Winter in the Country
Sweet life! how lovely to be here
And feel the soft sea-laden breeze
Strike my flushed face, the spruce's fair
Free limbs to see, the lesser trees'
Bare hands to touch, the sparrow's cheep
To heed, and watch his nimble flight
Above the short brown grass asleep.
Love glorious in his friendly might,
Music that every heart could bless,
And thoughts of life serene, divine,
Beyond my power to express,
Crowd round this lifted heart of mine!
But oh! to leave this paradise
For the city's dirty basement room,
Where, beauty hidden from the eyes,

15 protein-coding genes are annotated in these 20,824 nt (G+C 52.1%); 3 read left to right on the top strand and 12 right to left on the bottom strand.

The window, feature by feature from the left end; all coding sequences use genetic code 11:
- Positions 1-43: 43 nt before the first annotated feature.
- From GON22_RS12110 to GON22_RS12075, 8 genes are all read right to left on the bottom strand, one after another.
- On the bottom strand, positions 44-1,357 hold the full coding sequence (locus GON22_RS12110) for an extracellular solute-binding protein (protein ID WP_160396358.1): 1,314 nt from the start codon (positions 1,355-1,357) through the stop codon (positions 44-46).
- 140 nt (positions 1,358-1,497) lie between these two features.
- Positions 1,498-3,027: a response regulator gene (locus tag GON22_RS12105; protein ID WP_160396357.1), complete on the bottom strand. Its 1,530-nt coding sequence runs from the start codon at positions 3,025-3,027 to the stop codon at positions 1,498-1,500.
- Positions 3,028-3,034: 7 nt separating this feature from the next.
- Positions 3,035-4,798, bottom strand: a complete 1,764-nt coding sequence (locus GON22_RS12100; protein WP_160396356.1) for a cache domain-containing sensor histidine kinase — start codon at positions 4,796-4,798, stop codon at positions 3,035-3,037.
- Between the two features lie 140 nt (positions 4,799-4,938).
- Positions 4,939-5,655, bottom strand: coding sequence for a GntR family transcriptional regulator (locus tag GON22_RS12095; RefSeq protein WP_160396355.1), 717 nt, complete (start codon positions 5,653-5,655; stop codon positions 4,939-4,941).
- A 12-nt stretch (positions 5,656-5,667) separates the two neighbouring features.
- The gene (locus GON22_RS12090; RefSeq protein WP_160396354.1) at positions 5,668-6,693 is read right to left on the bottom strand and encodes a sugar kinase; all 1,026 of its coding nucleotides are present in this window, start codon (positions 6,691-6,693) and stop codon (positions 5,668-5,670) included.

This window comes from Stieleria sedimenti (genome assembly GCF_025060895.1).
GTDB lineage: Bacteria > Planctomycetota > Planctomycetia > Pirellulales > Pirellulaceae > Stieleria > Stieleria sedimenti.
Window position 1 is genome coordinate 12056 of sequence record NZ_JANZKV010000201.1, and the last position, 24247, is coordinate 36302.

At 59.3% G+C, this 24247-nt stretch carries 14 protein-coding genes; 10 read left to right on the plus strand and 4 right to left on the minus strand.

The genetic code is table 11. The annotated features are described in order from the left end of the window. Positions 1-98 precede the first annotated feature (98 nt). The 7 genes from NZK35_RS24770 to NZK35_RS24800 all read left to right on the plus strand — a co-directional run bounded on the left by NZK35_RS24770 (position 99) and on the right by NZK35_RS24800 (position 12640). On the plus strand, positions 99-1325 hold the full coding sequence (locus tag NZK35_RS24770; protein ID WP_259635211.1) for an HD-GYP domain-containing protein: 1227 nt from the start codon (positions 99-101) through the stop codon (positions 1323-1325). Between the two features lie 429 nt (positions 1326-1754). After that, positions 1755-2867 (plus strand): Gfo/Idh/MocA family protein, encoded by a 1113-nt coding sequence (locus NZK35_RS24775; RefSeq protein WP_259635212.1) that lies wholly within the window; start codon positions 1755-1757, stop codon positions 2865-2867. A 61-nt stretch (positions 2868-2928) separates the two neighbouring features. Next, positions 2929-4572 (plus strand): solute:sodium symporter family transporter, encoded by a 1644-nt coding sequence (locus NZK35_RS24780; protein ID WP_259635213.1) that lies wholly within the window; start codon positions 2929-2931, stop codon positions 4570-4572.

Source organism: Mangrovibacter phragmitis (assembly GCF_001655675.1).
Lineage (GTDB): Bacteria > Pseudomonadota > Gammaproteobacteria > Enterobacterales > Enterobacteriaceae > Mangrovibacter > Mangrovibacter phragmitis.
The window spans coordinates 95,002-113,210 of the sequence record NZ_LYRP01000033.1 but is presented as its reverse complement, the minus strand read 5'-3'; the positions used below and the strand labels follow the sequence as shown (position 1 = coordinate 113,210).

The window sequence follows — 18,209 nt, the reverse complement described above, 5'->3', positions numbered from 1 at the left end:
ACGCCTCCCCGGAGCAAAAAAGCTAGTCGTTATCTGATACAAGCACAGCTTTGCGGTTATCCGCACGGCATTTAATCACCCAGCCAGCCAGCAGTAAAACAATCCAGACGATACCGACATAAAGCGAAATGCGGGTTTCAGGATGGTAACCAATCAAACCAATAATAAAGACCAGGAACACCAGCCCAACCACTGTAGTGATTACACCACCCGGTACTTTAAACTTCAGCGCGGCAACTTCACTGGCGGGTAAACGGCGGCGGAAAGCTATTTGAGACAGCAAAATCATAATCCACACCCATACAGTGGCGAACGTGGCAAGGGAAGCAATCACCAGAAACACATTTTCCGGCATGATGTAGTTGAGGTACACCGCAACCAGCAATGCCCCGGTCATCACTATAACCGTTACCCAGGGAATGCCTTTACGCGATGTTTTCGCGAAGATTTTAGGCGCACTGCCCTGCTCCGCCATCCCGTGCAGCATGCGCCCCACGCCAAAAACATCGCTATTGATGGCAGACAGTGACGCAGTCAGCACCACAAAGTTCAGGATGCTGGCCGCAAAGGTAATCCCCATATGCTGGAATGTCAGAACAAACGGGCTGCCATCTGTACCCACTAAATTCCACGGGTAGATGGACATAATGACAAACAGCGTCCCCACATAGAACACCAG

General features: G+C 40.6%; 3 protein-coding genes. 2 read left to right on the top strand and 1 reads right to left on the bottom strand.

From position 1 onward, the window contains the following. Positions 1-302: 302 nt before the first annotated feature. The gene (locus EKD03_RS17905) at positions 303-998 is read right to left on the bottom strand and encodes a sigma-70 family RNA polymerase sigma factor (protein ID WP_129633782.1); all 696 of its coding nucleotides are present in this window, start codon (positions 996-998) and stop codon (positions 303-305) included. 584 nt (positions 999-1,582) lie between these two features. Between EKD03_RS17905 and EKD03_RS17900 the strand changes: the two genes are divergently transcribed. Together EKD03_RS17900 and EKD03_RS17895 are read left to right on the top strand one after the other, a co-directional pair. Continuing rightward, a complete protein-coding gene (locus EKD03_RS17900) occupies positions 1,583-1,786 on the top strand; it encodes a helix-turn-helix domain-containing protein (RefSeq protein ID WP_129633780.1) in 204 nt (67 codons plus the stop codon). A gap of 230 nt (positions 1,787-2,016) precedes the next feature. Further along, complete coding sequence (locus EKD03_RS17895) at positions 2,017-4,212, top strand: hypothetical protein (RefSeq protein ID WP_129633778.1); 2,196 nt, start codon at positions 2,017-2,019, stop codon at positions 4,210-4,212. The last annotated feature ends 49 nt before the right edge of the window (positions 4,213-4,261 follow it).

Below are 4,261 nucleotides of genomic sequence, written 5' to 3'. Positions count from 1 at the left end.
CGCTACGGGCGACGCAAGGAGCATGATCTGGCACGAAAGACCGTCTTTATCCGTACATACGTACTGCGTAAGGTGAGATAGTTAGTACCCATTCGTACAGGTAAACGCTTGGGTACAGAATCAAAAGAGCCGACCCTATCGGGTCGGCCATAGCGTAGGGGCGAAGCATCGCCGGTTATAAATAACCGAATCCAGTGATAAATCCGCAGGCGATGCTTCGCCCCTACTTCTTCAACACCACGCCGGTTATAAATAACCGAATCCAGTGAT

A table, bed, bureau and broom
In corner set, two crippled chairs
All covered up with dust and grim
With hideousness and scars of years,
And gaslight burning weird and dim,
Will welcome me . . . And yet, and yet
This very wind, the winter birds,
The glory of the soft sunset,
Come there to me in words.
From Harlem Shadows (New York, Harcourt, Brace and company, 1922) by Claude McKay. This poem is in the public domain.